For example, the moment of inertia of a thin rod of mass M and length L about an axis through its centre and perpendicular to its length is
The radius of gyration is a measure of the distribution of mass of a body relative to a given axis of rotation.
A large radius of gyration means that, on the average, the mass is relatively far from the given axis of rotation.
The SI unit of radius of gyration is the metre (m)
Suppose a body consist of n particles each of mass m, then total mass of the body is M.
Therefore radius of gyration is the root mean square distance of the various particles of the body from the axis of rotation.
EQUATIONS OR UNIFORMLY ACCELERATED ROTATIONAL MOTION
Consider a rigid body rotating about a given axis with uniform angular acceleration.
Let
Initial angular velocity.
Final angular velocity after time t.
Uniform angular acceleration.
Angular displacement after time t.
1. To derive
From
At
For linear motion
v = u + at
1. To derive
From
At
For the linear motion
From
Also
When
For linear motion
v2 = u2 + 2as
MOTION OF A RIGID BODY AND MOMENT OF INERTIA
Consider a rigid body rotating about the axis with an angular speed as shown in figure.2 below
Figure. 2
Suppose the body is made up of a large number of particles of masses m1, m2,m3 situated at perpendicular distances ……… respectively from the axis of rotation.
As the body rotates, each particle within the body follows a circular path around the axis.
Although each particle within the body has the same angular speed , the velocity of each particle depends upon particles position with respect to axis of rotation.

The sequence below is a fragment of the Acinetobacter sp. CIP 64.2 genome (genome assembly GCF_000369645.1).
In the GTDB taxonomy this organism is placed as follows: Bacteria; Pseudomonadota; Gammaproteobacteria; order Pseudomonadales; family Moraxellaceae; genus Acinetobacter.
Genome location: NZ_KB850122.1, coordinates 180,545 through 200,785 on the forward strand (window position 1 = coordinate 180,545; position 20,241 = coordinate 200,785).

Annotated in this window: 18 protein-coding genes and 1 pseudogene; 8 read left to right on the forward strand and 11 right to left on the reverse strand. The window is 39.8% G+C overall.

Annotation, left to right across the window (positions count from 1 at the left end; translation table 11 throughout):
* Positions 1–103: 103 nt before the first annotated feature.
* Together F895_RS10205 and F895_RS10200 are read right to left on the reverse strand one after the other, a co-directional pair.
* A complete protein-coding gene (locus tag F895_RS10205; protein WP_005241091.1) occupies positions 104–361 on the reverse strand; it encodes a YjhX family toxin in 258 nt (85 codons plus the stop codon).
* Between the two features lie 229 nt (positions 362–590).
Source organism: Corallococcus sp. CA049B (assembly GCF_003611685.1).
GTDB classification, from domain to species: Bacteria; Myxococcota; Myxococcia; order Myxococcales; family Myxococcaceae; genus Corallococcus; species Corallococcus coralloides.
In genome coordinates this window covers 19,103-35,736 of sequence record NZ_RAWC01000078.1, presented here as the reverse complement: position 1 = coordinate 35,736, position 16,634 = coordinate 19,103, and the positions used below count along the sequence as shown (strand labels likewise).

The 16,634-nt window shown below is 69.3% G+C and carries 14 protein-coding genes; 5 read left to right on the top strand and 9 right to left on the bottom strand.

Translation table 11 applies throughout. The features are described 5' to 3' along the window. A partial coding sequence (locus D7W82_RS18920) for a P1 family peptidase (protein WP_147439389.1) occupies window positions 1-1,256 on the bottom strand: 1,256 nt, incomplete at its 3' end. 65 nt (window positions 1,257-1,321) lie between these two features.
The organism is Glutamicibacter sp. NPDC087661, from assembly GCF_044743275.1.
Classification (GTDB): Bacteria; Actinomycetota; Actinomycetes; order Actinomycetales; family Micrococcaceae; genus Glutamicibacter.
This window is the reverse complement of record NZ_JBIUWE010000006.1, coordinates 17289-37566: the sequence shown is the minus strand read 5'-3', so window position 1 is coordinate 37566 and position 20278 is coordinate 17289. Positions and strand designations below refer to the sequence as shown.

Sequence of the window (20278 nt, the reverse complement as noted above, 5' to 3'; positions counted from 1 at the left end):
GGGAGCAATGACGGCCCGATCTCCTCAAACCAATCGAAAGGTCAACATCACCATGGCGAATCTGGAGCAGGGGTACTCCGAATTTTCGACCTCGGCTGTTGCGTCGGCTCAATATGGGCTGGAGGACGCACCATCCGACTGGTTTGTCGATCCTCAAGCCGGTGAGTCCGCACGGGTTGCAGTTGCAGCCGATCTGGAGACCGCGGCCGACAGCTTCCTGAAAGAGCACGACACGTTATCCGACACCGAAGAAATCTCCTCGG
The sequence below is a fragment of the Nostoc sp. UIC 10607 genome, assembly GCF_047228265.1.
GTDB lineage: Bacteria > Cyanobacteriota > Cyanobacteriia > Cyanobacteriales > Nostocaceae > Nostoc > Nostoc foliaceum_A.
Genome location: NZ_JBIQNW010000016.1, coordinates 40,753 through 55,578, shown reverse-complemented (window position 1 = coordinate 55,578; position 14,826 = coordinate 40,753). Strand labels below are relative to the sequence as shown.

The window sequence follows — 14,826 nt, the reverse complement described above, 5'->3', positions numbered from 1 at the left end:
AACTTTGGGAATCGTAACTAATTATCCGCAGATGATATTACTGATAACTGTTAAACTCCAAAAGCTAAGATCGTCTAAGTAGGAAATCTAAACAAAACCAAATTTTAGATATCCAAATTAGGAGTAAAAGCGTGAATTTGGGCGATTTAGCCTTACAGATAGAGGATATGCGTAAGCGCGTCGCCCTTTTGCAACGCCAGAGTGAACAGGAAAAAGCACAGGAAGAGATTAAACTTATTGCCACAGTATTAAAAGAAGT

1. Relation between rotational kinetic energy and moment of inertia.
When a rigid body rotates about an axis, possesses K.E called the kinetic energy of a rotating body, and its rotational kinetic energy denoted by ().
Let us now find the K.E of a rotating body. The particle of mass m1 follows a circular path of radius .
The magnitude of the linear or tangential velocity of the particle on this circle is v1
Similarly, the rotation kinetic energy of particles of masses
The rotational kinetic energy of the body is equal to the sum of rotational kinetic energies of all particles
.
is the moment of inertia of the body about the given axis of rotation
Thus the rotational K.E of a body is equal to half of the product of the moment of inertia of the body and the square of the angular velocity of the bo
dy about a given axis of rotation.
We also know that kinetic energy K of a body for linear motion is,
1. Note that both expressions for K.E are one half the products of property of body and square of velocity term.
We know that linear velocity v is an analogue of angular velocity ω in rotational motion
Therefore, mass (m) of the body is an analogue of moment of inertia I of the body in rotation motion.
Hence we arrive at a very important conclusion that moment of inertia plays the same role in rotational as the mass (m) plays in linear motion.
1. If
From
Thus, the moment of inertia of a rigid body about a given axis of rotation is numerically equal to twice the rotational K.E of the body when rotating with unit angular velocity about that axis.